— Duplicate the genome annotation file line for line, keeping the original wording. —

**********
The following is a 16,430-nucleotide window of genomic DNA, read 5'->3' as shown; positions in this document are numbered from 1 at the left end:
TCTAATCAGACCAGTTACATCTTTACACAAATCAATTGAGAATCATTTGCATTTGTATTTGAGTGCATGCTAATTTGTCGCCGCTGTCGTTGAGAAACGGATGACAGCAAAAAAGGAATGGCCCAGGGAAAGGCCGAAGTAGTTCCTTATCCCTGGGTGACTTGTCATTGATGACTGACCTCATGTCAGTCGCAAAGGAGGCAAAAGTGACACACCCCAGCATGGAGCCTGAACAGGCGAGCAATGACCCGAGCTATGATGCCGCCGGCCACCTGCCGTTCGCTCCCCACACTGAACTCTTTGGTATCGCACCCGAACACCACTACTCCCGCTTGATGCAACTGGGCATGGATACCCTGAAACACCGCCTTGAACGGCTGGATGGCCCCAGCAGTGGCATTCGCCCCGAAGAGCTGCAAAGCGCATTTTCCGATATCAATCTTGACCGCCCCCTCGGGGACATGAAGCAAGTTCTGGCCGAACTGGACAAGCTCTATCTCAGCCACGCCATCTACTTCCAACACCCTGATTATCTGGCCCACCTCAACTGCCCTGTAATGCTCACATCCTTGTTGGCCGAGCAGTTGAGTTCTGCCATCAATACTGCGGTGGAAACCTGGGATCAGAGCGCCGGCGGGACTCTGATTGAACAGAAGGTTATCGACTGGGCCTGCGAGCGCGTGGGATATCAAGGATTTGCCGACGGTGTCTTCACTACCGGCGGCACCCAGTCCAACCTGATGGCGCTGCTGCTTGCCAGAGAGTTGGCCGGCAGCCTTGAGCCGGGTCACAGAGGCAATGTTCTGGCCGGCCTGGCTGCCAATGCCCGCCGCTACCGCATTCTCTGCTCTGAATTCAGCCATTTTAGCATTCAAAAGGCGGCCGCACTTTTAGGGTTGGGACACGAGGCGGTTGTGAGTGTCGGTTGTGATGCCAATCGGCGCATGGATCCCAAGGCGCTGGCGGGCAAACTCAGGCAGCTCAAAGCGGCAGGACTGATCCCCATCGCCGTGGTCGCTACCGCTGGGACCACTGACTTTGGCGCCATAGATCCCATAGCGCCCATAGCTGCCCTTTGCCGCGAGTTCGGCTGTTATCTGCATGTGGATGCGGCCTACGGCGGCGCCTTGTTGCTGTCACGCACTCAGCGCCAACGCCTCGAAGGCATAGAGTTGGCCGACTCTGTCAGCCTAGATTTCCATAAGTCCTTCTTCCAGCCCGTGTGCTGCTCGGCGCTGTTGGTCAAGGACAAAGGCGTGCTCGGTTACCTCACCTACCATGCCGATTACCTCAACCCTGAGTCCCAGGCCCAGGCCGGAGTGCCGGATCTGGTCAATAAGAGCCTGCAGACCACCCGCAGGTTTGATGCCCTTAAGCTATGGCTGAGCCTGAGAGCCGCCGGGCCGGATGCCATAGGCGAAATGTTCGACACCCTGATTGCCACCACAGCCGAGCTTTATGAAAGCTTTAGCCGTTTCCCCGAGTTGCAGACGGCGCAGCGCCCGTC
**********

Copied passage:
The following is a 16,430-nucleotide window of genomic DNA, read 5'->3' as shown; positions in this document are numbered from 1 at the left end:
TCTAATCAGACCAGTTACATCTTTACACAAATCAATTGAGAATCATTTGCATTTGTATTTGAGTGCATGCTAATTTGTCGCCGCTGTCGTTGAGAAACGGATGACAGCAAAAAAGGAATGGCCCAGGGAAAGGCCGAAGTAGTTCCTTATCCCTGGGTGACTTGTCATTGATGACTGACCTCATGTCAGTCGCAAAGGAGGCAAAAGTGACACACCCCAGCATGGAGCCTGAACAGGCGAGCAATGACCCGAGCTATGATGCCGCCGGCCACCTGCCGTTCGCTCCCCACACTGAACTCTTTGGTATCGCACCCGAACACCACTACTCCCGCTTGATGCAACTGGGCATGGATACCCTGAAACACCGCCTTGAACGGCTGGATGGCCCCAGCAGTGGCATTCGCCCCGAAGAGCTGCAAAGCGCATTTTCCGATATCAATCTTGACCGCCCCCTCGGGGACATGAAGCAAGTTCTGGCCGAACTGGACAAGCTCTATCTCAGCCACGCCATCTACTTCCAACACCCTGATTATCTGGCCCACCTCAACTGCCCTGTAATGCTCACATCCTTGTTGGCCGAGCAGTTGAGTTCTGCCATCAATACTGCGGTGGAAACCTGGGATCAGAGCGCCGGCGGGACTCTGATTGAACAGAAGGTTATCGACTGGGCCTGCGAGCGCGTGGGATATCAAGGATTTGCCGACGGTGTCTTCACTACCGGCGGCACCCAGTCCAACCTGATGGCGCTGCTGCTTGCCAGAGAGTTGGCCGGCAGCCTTGAGCCGGGTCACAGAGGCAATGTTCTGGCCGGCCTGGCTGCCAATGCCCGCCGCTACCGCATTCTCTGCTCTGAATTCAGCCATTTTAGCATTCAAAAGGCGGCCGCACTTTTAGGGTTGGGACACGAGGCGGTTGTGAGTGTCGGTTGTGATGCCAATCGGCGCATGGATCCCAAGGCGCTGGCGGGCAAACTCAGGCAGCTCAAAGCGGCAGGACTGATCCCCATCGCCGTGGTCGCTACCGCTGGGACCACTGACTTTGGCGCCATAGATCCCATAGCGCCCATAGCTGCCCTTTGCCGCGAGTTCGGCTGTTATCTGCATGTGGATGCGGCCTACGGCGGCGCCTTGTTGCTGTCACGCACTCAGCGCCAACGCCTCGAAGGCATAGAGTTGGCCGACTCTGTCAGCCTAGATTTCCATAAGTCCTTCTTCCAGCCCGTGTGCTGCTCGGCGCTGTTGGTCAAGGACAAAGGCGTGCTCGGTTACCTCACCTACCATGCCGATTACCTCAACCCTGAGTCCCAGGCCCAGGCCGGAGTGCCGGATCTGGTCAATAAGAGCCTGCAGACCACCCGCAGGTTTGATGCCCTTAAGCTATGGCTGAGCCTGAGAGCCGCCGGGCCGGATGCCATAGGCGAAATGTTCGACACCCTGATTGCCACCACAGCCGAGCTTTATGAAAGCTTTAGCCGTTTCCCCGAGTTGCAGACGGCGCAGCGCCCGTC